updated 9/29/2004 2:07:43 AM ET 2004-09-29T06:07:43

Guests: Al Sharpton, Bill Owens, Bill Maher


CHRIS MATTHEWS, HOST:  Tonight, 35 days until the election both candidates are down for debate prep.  But the campaigns remain in full attack mode, launching new TV commercials. 

AD ANNOUNCER:  Strength builds peace, weakness, and breaks those who would do us harm.  Unfortunately, after the first World Trade Center attack, John Kerry and congressional liberals tried to slash $6 billion from intelligence budgets. 

AD ANNOUNCER:  George Bush said Iraq was mission accomplished.  Sixteen months later, he still doesn‘t get it.  Today over 1,000 U.S.  soldiers dead.  Kidnappings, even beheadings of Americans.  Still Bush has no plan on what to do with Iraq. 

Plus, build-up to Miami.  History shows if you want to be elected president, you must win the debates.  So who will win?  We‘ll hear from Kerry supporter, the Reverend Al Sharpton and Bush supporter Governor Bill Owens. 

And new polls show President Bush is lengthening his lead in the horse race.  But they also show his weaknesses on Iraq.  Can Kerry exploit them?  Let‘s play HARDBALL.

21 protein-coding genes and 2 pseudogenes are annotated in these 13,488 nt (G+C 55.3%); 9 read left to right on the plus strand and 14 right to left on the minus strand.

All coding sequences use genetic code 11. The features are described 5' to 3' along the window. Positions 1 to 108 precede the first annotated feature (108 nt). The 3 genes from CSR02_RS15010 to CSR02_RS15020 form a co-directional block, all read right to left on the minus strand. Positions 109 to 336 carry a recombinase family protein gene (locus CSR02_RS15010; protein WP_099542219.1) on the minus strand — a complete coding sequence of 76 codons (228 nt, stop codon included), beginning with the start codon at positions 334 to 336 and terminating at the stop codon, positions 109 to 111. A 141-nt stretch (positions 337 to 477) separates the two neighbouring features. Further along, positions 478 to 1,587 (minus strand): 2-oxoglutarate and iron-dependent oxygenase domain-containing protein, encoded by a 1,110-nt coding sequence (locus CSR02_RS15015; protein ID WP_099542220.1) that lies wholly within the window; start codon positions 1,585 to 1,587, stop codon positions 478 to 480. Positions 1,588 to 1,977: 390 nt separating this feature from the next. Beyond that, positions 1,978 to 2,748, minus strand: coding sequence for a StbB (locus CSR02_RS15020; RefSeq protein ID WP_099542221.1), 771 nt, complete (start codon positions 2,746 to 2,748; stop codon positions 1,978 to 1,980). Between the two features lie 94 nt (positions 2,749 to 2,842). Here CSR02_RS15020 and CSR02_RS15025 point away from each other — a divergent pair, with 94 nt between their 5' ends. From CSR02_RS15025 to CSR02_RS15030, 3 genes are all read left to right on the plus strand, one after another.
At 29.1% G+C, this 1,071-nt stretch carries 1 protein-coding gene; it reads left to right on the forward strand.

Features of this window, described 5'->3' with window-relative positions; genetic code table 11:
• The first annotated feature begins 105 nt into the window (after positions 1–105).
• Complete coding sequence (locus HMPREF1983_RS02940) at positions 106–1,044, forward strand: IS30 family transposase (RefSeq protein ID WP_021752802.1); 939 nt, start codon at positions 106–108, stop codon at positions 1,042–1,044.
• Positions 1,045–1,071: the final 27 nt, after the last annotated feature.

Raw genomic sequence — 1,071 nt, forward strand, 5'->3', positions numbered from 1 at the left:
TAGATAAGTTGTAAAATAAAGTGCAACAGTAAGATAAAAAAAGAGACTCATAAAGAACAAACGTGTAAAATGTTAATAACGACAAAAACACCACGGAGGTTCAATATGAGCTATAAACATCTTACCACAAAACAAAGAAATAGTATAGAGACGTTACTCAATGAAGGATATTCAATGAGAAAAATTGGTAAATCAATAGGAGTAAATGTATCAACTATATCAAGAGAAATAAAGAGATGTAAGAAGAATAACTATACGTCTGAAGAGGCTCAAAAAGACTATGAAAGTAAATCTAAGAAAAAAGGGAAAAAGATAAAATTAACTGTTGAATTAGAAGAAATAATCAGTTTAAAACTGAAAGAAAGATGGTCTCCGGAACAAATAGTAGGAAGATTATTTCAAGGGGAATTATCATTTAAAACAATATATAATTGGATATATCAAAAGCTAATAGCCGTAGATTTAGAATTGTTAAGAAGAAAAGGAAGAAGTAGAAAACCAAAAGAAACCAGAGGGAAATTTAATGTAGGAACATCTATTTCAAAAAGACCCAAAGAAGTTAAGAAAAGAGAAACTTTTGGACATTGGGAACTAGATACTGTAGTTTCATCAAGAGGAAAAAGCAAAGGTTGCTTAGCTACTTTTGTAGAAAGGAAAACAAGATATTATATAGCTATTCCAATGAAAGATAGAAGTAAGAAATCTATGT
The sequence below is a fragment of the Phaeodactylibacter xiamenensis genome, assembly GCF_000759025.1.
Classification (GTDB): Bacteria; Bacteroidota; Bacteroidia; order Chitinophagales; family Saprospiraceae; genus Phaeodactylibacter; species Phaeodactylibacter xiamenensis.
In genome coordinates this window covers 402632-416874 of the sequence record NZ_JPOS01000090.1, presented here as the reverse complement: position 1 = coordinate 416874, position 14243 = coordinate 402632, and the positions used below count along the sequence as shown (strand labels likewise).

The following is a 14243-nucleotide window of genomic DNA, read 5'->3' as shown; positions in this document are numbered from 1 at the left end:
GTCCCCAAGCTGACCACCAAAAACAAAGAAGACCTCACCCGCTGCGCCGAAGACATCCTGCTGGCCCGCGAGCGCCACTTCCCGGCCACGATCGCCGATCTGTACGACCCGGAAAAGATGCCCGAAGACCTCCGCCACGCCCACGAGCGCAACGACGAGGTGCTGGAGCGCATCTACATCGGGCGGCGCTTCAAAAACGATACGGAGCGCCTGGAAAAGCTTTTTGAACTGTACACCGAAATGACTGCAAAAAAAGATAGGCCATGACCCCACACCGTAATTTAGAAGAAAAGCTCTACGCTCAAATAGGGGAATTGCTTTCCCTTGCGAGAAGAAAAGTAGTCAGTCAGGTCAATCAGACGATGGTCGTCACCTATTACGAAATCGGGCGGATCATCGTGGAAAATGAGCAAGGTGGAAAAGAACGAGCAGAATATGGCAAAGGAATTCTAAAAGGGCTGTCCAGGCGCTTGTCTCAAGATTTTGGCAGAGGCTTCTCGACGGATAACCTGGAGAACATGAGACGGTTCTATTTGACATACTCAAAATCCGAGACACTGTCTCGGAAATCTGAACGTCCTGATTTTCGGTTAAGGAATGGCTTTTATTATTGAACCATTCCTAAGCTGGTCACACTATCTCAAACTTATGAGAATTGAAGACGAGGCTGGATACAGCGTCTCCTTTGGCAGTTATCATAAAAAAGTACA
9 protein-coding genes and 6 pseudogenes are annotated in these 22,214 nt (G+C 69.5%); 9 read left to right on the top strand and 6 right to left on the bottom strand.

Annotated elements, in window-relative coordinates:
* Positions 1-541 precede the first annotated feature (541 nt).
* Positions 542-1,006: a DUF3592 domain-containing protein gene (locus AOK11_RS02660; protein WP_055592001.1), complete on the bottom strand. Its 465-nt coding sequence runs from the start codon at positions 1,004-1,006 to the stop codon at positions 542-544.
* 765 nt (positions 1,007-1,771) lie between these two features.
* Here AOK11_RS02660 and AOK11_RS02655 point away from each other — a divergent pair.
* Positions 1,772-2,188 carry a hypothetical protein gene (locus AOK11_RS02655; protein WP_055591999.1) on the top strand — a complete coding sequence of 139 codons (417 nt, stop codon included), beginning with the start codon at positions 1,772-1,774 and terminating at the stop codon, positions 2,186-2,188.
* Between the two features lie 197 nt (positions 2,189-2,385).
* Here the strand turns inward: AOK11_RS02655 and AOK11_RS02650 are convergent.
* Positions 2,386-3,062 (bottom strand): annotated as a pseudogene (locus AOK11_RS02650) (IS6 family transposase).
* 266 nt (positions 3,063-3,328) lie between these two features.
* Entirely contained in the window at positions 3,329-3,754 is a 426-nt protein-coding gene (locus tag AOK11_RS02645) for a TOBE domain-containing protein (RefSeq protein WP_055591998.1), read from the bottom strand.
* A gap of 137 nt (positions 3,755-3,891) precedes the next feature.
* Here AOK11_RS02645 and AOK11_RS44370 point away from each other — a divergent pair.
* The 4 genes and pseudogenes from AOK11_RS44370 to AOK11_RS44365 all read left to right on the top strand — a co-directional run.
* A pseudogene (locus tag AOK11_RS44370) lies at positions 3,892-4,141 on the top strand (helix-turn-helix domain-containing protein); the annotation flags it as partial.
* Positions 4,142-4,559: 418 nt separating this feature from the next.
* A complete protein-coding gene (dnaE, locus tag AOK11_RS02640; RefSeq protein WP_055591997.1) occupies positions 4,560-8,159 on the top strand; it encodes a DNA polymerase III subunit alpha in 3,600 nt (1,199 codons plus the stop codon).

MATTHEWS:  Good evening.  I‘m Chris Matthews.  Two days before President Bush and Senator John Kerry square off in the first presidential debate, a new Pew poll shows the president‘s lead over Kerry has grown from three to eight points.  But when it comes to handling the situation in Iraq, President Bush‘s numbers have slipped from 52 percent down to 46 percent. 

If people don‘t like the war in Iraq, then why are they voting for President Bush?  The Reverend Al Sharpton ran against Senator Kerry during the Democratic presidential primary and Colorado Governor Bill Owens is a surrogate for the Bush campaign.  Reverend Sharpton, does John Kerry have to win Thursday night to win the election? 

REV. AL SHARPTON, FMR. PRESIDENTIAL CANDIDATE:  I think it is important.  I don‘t know that he has to just win.  But I think he clearly needs to come off in a very strong way to really come down these last—it would be 33 days then with the kind of momentum that he has closed in races in the past.  And as one who has debated John Kerry more than two dozen times, I can tell you, he is a great debater and I think he will surprise people in these three upcoming debates. 

MATTHEWS:  Governor Owens, does Al—I keep saying that.  What a mistake.  I was going to say Al Gore.  Does John Kerry need to win the debate Thursday night in order to get on the footing he needs to overcome this lead of the president‘s?